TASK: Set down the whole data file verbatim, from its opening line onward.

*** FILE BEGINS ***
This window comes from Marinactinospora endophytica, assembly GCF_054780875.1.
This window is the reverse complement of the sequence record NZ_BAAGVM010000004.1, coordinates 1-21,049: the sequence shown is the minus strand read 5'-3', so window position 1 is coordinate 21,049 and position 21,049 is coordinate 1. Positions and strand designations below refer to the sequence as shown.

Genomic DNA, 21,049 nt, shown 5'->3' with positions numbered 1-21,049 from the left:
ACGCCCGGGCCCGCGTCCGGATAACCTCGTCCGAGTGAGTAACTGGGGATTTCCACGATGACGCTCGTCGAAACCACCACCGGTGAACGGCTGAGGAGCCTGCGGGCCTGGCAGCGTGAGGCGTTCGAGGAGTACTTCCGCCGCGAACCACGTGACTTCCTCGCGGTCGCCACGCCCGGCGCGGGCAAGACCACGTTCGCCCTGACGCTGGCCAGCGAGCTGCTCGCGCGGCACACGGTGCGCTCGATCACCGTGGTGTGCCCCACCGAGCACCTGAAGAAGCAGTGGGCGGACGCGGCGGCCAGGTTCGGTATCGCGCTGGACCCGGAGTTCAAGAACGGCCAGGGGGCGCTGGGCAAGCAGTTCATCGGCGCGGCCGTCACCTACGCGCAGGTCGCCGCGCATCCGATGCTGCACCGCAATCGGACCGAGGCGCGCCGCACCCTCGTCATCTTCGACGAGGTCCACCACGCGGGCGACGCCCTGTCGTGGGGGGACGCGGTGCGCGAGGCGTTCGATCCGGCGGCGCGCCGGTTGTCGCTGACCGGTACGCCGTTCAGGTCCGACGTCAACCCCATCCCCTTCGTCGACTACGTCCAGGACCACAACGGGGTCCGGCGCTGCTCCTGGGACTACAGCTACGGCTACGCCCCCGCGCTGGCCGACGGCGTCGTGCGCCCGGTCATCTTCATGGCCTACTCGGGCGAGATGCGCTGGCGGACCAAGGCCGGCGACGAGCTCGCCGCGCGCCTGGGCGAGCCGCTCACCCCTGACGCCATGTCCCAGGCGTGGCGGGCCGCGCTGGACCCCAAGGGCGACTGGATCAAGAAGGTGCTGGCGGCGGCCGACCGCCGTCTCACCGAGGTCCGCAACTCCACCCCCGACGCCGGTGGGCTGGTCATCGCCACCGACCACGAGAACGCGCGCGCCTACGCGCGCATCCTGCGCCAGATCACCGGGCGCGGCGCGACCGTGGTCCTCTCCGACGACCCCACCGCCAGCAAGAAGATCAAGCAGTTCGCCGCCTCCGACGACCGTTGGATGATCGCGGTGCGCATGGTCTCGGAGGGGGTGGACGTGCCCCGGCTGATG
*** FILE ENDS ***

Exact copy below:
This window comes from Marinactinospora endophytica, assembly GCF_054780875.1.
This window is the reverse complement of the sequence record NZ_BAAGVM010000004.1, coordinates 1-21,049: the sequence shown is the minus strand read 5'-3', so window position 1 is coordinate 21,049 and position 21,049 is coordinate 1. Positions and strand designations below refer to the sequence as shown.

Genomic DNA, 21,049 nt, shown 5'->3' with positions numbered 1-21,049 from the left:
ACGCCCGGGCCCGCGTCCGGATAACCTCGTCCGAGTGAGTAACTGGGGATTTCCACGATGACGCTCGTCGAAACCACCACCGGTGAACGGCTGAGGAGCCTGCGGGCCTGGCAGCGTGAGGCGTTCGAGGAGTACTTCCGCCGCGAACCACGTGACTTCCTCGCGGTCGCCACGCCCGGCGCGGGCAAGACCACGTTCGCCCTGACGCTGGCCAGCGAGCTGCTCGCGCGGCACACGGTGCGCTCGATCACCGTGGTGTGCCCCACCGAGCACCTGAAGAAGCAGTGGGCGGACGCGGCGGCCAGGTTCGGTATCGCGCTGGACCCGGAGTTCAAGAACGGCCAGGGGGCGCTGGGCAAGCAGTTCATCGGCGCGGCCGTCACCTACGCGCAGGTCGCCGCGCATCCGATGCTGCACCGCAATCGGACCGAGGCGCGCCGCACCCTCGTCATCTTCGACGAGGTCCACCACGCGGGCGACGCCCTGTCGTGGGGGGACGCGGTGCGCGAGGCGTTCGATCCGGCGGCGCGCCGGTTGTCGCTGACCGGTACGCCGTTCAGGTCCGACGTCAACCCCATCCCCTTCGTCGACTACGTCCAGGACCACAACGGGGTCCGGCGCTGCTCCTGGGACTACAGCTACGGCTACGCCCCCGCGCTGGCCGACGGCGTCGTGCGCCCGGTCATCTTCATGGCCTACTCGGGCGAGATGCGCTGGCGGACCAAGGCCGGCGACGAGCTCGCCGCGCGCCTGGGCGAGCCGCTCACCCCTGACGCCATGTCCCAGGCGTGGCGGGCCGCGCTGGACCCCAAGGGCGACTGGATCAAGAAGGTGCTGGCGGCGGCCGACCGCCGTCTCACCGAGGTCCGCAACTCCACCCCCGACGCCGGTGGGCTGGTCATCGCCACCGACCACGAGAACGCGCGCGCCTACGCGCGCATCCTGCGCCAGATCACCGGGCGCGGCGCGACCGTGGTCCTCTCCGACGACCCCACCGCCAGCAAGAAGATCAAGCAGTTCGCCGCCTCCGACGACCGTTGGATGATCGCGGTGCGCATGGTCTCGGAGGGGGTGGACGTGCCCCGGCTGATG